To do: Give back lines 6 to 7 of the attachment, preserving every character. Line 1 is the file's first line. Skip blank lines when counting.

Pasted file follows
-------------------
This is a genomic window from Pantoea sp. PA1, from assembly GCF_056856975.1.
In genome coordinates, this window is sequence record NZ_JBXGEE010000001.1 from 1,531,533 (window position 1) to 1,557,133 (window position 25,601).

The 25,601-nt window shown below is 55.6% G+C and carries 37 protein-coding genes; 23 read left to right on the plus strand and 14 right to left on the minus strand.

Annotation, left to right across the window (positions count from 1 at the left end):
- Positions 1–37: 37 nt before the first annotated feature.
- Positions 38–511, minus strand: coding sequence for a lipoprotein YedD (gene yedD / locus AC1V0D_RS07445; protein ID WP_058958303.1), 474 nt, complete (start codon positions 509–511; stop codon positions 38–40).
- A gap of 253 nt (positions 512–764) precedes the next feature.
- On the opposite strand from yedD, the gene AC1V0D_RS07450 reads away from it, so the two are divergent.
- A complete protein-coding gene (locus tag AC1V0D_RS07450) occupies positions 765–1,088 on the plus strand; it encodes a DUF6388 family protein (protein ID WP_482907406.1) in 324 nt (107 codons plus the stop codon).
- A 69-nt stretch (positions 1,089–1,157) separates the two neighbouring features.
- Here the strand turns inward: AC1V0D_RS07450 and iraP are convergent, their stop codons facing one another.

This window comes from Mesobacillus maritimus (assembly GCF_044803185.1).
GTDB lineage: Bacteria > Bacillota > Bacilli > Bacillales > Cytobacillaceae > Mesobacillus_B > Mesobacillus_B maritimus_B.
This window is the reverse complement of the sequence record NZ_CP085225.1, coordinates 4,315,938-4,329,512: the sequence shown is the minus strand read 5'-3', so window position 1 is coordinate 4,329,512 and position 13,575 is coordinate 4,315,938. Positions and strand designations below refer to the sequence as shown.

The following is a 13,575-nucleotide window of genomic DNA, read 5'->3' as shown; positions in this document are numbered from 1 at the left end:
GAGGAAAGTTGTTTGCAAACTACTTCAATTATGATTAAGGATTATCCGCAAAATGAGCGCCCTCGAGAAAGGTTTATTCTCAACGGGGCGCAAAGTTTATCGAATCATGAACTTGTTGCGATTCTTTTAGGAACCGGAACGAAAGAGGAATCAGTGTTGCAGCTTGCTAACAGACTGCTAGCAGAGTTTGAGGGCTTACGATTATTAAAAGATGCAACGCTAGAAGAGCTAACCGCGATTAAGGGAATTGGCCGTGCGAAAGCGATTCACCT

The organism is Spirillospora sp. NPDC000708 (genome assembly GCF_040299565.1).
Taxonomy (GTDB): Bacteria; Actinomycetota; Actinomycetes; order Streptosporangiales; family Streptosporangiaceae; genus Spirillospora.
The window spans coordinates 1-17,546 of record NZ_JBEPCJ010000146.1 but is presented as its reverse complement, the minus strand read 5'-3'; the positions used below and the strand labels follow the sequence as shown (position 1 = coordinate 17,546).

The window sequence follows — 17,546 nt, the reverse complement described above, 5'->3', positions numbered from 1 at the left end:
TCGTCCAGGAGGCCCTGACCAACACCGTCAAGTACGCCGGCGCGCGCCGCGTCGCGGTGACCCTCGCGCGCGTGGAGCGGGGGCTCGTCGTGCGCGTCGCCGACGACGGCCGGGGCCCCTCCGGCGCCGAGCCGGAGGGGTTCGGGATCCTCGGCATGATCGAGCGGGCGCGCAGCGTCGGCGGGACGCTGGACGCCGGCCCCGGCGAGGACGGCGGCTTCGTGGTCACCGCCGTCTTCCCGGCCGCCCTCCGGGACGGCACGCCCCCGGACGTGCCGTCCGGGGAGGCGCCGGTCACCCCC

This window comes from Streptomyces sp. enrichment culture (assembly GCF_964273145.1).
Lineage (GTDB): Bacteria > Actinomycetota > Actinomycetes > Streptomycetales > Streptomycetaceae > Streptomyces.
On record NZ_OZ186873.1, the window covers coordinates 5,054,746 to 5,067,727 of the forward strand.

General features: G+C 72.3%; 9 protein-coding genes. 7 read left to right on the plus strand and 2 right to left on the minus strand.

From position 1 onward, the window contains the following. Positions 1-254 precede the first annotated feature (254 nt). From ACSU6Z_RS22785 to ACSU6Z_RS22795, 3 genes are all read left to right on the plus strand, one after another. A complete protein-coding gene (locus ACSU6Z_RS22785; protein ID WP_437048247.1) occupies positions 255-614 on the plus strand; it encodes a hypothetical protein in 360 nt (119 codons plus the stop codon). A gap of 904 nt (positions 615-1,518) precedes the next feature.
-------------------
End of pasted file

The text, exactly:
- Positions 38–511, minus strand: coding sequence for a lipoprotein YedD (gene yedD / locus AC1V0D_RS07445; protein ID WP_058958303.1), 474 nt, complete (start codon positions 509–511; stop codon positions 38–40).
- A gap of 253 nt (positions 512–764) precedes the next feature.